This photograph of a white child and a slave nanny is a reminder of the complexities of interracial relationships during the era of slavery in America. The portrait was of sufficient importance to its owner to merit production of duplicates. The first image is an ambrotype, a one-of-a-kind positive image. The second is a salt print duplicate made from a photograph of the original ambrotype resulting in a copy negative. The use of hand-coloring allows the photographer to restore detail lost in the reproduction and enlarging process.

Brady’s Gallery (attributed to). Clara Barton with Civil War Soldiers, 1861-1865.
Albumen print, 5 1/4 x 7 7/8 in.

Known as the “Angel of the Battlefield,” Clara Barton (1821-1912) was a leading figure in the distribution of medical supplies, food, and clothing to wounded soldiers. She was present at a number of the war’s grimmest battlefields. After the war she founded the American Red Cross and became a key figure in the woman’s suffrage and civil rights movements.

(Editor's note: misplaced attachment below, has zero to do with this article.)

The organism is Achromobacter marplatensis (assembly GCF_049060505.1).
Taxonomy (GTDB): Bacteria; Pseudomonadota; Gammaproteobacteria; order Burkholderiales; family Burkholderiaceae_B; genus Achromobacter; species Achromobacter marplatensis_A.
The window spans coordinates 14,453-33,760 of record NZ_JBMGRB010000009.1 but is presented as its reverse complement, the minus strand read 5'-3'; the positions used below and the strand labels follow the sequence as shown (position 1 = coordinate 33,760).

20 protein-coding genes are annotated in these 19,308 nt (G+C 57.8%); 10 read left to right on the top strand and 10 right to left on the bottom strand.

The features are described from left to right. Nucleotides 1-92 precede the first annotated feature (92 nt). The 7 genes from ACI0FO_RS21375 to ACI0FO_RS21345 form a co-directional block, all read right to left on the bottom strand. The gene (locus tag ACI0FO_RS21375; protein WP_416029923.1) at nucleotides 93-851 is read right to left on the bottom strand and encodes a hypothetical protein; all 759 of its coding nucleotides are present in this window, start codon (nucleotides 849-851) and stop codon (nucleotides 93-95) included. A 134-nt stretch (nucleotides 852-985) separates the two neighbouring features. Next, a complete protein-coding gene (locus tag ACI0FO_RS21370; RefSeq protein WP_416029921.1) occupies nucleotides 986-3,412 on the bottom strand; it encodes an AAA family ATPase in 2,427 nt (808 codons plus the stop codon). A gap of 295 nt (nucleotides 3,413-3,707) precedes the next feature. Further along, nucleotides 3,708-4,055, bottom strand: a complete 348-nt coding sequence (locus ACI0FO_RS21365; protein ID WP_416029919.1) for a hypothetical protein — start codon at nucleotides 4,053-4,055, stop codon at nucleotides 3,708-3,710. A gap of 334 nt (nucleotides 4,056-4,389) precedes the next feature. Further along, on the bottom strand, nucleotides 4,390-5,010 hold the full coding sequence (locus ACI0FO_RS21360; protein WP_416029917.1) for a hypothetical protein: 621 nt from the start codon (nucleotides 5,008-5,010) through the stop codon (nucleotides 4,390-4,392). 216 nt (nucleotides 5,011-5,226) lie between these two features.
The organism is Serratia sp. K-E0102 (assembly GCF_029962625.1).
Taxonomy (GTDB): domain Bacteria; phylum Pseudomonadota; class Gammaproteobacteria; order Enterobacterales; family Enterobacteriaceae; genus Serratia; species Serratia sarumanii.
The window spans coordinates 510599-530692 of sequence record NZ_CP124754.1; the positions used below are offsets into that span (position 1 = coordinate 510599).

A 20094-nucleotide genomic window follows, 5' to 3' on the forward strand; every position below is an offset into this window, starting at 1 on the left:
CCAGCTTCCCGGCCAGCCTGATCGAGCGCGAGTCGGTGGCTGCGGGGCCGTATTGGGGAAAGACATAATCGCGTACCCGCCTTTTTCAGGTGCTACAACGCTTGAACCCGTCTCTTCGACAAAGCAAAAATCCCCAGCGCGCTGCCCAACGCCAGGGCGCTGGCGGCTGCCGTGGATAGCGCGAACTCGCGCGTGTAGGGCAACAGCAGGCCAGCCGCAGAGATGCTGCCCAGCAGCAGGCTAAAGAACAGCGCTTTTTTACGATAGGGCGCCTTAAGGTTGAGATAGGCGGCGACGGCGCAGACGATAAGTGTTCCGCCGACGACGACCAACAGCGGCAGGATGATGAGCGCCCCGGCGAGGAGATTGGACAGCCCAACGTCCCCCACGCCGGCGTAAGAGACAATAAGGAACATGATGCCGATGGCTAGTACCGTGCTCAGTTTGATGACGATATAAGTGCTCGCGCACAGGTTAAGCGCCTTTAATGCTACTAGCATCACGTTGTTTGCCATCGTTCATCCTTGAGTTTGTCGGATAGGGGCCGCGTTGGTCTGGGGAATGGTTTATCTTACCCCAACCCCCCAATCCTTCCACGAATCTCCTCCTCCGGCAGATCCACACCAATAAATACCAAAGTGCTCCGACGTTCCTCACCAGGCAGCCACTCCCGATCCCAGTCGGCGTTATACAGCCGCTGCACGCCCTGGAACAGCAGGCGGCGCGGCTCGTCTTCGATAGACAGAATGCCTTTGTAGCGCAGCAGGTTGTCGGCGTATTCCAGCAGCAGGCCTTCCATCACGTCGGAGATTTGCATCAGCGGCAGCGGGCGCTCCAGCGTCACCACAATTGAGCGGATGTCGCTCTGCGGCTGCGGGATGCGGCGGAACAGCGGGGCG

Unidentified. Civil War Soldier, 1861-1865.
Hand-colored tintype, full plate

This tintype portrait has a hand-painted background, seemingly transforming the portrait from a studio to a battlefield setting. Inexpensive, durable, and easily mailed home, tintypes were immensely popular with soldiers and their families.

Alfred Brisbois. William “Buffalo Bill” Cody, late 1880s.
Albumen print, cabinet card mount

The widespread availability of photographic images of heroes such as William F. Cody, the celebrated American scout and showman, was central to the creation of the mythology of the American West. Photographs of famous individuals from many fields of endeavor helped to produce a vibrant celebrity culture in the United States.

Carleton E. Watkins. “Clearing The Channel,” ca. 1882.
Albumen print, 7 ¾ x 4 ¾ in.

This is a photograph documenting the clearing of the channel of the Cascades of the Columbia River in Oregon by dynamite explosion. The image demonstrates the new possibilities brought by the gelatin dry-plate glass negative. Conveniently manufactured by a third party, the gelatin negative allowed for a sufficiently fast exposure time to capture exploded rock fragments in mid-flight.